For this year's World Patient Safety Day (Sept. 17), we must acknowledge what the pandemic has exposed: the U.S. fails in using its extraordinary technology and information system capabilities to keep its patients and healthcare workers safe. The current crisis only emphasizes what our annual death rate from preventable medical error—upwards of 250,000 people a year—reveals. We are not resilient, resourceful or prepared to protect patients or workers.
The problems could be addressed with a strong national agency that can, at once, overcome a lack of preparedness for a pandemic as well as reduce our annual death toll from medical errors. Such an agency or authority would deploy a centralized, intelligent engineering system to anticipate shortages of supplies, test kits, and medications; correct our inefficient distribution system; rapidly extract best practices from our electronic health records and share them with front-line clinicians; and create a national and global safety learning network. What could be accomplished autonomously and virtually through available technologies would be deployed.
Think of NASA and all that went into landing a man safely on the moon. And those lessons are from more than 50 years ago. NASA needed to anticipate every conceivable harm and disaster and create corrective autonomous prevention systems. Human and technical error are both minimized when technology is applied to every conceivable glitch before takeoff. A command and control center assembles all the necessary expertise and data to continuously monitor a journey for signs of dysfunction and remotely resolve as many errors as possible. Where human life is concerned, harm and failure aren't acceptable. And after every major event, all major glitches or incidents are investigated intensely, solutions identified and not repeated. This is what fail-safe systems do routinely. This is what we don't do so well in healthcare.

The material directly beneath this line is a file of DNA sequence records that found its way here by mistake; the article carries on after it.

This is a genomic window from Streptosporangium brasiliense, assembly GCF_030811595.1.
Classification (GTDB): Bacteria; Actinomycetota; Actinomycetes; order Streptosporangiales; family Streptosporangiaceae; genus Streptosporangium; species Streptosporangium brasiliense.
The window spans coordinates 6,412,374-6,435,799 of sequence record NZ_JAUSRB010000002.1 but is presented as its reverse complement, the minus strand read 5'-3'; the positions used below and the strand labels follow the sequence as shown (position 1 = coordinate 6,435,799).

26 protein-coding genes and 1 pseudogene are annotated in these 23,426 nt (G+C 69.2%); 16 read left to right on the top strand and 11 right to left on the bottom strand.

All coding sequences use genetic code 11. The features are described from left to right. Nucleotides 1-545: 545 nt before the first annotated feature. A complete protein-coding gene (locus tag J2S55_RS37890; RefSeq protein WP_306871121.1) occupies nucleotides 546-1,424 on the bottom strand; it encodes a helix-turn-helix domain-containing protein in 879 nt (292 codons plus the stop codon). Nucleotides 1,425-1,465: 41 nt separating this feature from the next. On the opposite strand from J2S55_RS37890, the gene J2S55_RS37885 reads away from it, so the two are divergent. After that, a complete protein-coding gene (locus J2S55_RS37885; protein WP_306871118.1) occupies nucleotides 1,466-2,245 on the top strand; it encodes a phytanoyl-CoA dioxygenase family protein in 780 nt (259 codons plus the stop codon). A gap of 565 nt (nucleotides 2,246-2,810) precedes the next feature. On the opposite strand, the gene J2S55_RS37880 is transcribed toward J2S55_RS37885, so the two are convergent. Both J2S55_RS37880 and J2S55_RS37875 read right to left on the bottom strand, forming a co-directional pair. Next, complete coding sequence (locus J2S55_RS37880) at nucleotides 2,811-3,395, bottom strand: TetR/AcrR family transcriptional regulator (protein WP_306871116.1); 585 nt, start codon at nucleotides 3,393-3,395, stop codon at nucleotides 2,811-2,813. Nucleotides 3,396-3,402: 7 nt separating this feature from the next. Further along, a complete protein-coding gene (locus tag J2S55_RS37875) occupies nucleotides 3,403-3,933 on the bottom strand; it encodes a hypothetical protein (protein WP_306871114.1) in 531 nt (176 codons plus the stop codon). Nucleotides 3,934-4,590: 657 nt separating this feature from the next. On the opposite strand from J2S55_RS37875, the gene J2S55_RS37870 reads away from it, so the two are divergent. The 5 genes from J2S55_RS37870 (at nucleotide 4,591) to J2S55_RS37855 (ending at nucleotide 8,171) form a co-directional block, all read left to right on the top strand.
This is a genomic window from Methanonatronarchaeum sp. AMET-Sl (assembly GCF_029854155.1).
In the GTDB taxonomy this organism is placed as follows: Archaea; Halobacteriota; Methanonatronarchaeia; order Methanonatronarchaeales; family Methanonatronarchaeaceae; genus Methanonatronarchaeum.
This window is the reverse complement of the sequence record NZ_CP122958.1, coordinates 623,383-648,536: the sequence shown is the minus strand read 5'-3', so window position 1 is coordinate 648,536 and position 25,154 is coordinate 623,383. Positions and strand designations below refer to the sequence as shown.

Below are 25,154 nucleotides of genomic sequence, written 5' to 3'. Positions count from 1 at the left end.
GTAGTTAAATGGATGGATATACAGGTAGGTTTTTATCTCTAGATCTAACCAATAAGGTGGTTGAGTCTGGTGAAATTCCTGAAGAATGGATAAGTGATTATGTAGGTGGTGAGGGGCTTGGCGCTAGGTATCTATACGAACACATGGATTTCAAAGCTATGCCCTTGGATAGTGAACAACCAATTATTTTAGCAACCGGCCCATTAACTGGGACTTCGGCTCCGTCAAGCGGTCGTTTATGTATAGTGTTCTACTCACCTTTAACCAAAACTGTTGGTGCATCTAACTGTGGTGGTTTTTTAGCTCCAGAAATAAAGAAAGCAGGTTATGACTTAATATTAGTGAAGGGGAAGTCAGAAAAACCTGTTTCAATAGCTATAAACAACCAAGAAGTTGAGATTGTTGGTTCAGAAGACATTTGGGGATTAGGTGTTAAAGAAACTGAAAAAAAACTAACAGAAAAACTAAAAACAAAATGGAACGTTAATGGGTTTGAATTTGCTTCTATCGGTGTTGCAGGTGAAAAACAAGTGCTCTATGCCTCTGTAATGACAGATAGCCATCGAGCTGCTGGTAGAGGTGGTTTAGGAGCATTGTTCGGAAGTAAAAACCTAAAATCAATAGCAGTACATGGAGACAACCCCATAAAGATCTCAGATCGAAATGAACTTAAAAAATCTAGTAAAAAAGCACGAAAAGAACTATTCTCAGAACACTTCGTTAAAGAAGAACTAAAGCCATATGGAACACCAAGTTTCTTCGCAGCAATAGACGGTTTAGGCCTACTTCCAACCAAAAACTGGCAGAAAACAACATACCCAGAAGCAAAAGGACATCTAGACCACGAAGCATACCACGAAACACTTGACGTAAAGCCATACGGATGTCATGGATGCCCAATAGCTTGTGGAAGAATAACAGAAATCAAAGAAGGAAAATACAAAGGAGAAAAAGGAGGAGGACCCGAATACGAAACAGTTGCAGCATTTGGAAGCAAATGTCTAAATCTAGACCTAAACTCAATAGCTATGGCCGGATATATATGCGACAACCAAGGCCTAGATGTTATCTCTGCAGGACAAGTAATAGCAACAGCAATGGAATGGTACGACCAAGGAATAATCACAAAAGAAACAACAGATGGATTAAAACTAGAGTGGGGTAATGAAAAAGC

We're safer when we travel on highways, on tracks, and in the air because the National Transportation Safety Board performs these same functions. Using available data, technology and expert incident investigators, the NTSB proposes policy solutions (e.g., school bus construction guidelines), behavior changes (e.g., smoke detectors) or autonomous systems (e.g., airbags). The Department of Transportation, the Federal Aviation Administration and other regulators have adopted 90% of these recommendations. James Fallow asks in the June 29 issue of the Atlantic, "Imagine if the National Transportation Safety Board investigated America's response to the coronavirus pandemic?" I know what would happen. We'd create a National Patient Safety Authority.
Why not? Why not protect patients and healthcare workers with the same focus and innovation that we've used to mitigate the risks from transportation, nuclear power, bioterrorism and cyberattacks? Right now, in the U.S., we collect data on patient or worker safety from 15 federal agencies, 80 state patient-safety organizations and numerous independent agencies. But we lack a centralized entity to capture and align these data for rapid, reliable and seamless flows of information to our front lines of care. We have yet to fully take advantage our $30 billion investment in electronic health records to identify the anomalies that tell us about best and worst practices—in real time, and we do not apply our learnings widely to save lives.
By not relying on new technologies such as predictive analytics, machine learning, artificial intelligence, and robotics, we have failed to relieve our clinicians of more reporting, longer checklists and inadvertent harms.
If we ask, what can the U.S. do to create the same safety and risk-avoidance protections that we do for our astronauts, those who work or live in proximity to nuclear power plants, and all travelers and pilots, we make an obvious suggestion: Create a National Patient Safety Authority.